Term business loans are a standard debt financing facility with standard payments (usually monthly) with a maturity and amortization schedule, ranging from anywhere in 6 months to 30 years in length (depending on use). Term loan sizes for small and medium-sized businesses can be as small as a few thousand dollars, and can range up to $5,000,000 for loans with SBA-enhancements, and well above that for other traditional facilities. The repayment associated with most term loans are made monthly, although some alternative lenders will require payback be made on a weekly or even daily basis.
Term loans vary in size, structure and uses depending upon the commercial lending institution. A term loan from a bank may have a very different underwriting criteria than that of a mid prime lender that specializes in buying-out high-interest merchant cash advances. Term loans are usually collateralized with the borrowing company’s assets (building, land, equipment, accounts receivable, cash flow, etc.). While each lender has their own requirements, its common for a blanket lien to be placed on all the company’s assets when a term loan is provided to the business.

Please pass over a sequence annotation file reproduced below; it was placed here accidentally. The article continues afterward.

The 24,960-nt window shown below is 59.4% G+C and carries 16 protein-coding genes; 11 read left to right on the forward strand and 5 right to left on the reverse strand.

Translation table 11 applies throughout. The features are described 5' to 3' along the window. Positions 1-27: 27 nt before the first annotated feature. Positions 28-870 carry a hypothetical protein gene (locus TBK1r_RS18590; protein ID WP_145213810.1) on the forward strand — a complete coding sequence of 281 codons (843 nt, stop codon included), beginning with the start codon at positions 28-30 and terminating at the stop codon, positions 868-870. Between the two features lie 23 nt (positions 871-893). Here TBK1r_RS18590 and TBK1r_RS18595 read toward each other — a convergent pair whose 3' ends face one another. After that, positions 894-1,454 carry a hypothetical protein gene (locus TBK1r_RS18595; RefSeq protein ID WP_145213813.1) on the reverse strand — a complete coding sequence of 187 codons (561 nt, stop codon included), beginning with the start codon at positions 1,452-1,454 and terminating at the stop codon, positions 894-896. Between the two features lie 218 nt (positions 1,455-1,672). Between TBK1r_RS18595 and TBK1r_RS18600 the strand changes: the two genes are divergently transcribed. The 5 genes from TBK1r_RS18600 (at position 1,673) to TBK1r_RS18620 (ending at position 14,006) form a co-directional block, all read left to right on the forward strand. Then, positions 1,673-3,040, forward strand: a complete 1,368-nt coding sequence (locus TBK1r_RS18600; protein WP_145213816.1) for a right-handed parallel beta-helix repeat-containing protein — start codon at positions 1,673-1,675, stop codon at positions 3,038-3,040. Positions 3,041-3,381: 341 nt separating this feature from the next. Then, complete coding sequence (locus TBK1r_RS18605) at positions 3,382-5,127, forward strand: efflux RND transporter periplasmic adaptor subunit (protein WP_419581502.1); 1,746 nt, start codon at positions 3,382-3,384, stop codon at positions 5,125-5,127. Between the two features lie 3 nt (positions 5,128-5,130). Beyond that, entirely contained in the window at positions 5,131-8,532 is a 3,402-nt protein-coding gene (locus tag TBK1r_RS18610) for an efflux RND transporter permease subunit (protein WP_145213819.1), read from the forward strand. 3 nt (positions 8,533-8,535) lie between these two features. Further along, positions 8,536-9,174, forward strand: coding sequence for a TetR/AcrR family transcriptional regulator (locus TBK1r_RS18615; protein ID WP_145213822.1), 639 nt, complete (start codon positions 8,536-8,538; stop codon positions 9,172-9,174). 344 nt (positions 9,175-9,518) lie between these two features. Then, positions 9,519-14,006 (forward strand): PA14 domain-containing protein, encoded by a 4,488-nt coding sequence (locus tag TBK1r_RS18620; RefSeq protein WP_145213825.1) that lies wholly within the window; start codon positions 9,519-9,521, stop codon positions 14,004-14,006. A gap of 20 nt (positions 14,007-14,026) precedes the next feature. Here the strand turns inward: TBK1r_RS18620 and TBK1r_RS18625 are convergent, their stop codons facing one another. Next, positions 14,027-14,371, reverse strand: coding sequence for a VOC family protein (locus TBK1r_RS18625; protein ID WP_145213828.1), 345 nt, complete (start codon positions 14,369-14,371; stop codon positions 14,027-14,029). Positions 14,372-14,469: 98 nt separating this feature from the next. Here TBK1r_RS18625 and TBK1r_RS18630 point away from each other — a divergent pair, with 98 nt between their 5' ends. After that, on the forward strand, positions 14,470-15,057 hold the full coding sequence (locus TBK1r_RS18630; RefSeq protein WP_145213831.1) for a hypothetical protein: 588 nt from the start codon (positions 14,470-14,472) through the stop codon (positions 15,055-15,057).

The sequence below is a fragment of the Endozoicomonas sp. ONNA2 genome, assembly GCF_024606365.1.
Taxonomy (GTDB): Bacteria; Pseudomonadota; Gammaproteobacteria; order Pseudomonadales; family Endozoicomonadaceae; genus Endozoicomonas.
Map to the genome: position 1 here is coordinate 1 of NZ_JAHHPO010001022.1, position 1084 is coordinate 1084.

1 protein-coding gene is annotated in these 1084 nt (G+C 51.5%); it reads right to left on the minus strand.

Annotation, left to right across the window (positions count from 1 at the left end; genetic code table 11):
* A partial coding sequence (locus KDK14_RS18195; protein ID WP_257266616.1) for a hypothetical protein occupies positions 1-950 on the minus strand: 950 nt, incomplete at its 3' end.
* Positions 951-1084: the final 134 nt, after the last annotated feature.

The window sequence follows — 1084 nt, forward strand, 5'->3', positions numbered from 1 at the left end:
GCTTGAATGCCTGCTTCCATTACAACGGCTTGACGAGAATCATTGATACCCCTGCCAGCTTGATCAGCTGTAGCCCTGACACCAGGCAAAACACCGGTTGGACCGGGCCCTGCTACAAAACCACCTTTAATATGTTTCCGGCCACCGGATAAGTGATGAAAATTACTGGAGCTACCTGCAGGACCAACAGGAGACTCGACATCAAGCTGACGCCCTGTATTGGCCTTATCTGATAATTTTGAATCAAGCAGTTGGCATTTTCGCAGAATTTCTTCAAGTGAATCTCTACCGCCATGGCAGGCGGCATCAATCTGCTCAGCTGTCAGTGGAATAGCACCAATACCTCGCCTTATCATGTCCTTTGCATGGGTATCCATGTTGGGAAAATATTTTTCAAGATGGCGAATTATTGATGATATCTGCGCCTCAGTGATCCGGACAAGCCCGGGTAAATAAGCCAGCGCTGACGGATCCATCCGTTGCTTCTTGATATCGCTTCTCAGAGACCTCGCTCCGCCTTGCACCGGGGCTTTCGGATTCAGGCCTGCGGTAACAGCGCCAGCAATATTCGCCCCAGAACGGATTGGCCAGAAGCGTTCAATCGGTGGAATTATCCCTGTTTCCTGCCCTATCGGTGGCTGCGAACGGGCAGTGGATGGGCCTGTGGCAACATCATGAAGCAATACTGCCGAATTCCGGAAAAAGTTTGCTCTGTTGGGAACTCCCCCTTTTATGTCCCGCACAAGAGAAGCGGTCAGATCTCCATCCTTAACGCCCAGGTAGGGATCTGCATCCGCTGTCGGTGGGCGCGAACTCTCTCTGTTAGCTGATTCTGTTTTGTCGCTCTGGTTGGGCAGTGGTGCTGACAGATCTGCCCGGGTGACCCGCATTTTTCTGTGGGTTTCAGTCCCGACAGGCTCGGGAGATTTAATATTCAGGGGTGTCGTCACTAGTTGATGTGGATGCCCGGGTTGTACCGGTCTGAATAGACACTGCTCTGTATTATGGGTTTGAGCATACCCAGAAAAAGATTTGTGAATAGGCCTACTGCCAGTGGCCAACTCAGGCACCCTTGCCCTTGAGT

While each lender is different, a term loan provided by a conventional, private investment bank or SBA-preferred lender usually requires and extensive amount of business and personal financial documentation for due diligence during the underwriting of the loan. Traditional commercial lenders will require that the business prove it has an acceptable debt-service-coverage-ratio to ensure the lender will get paid back.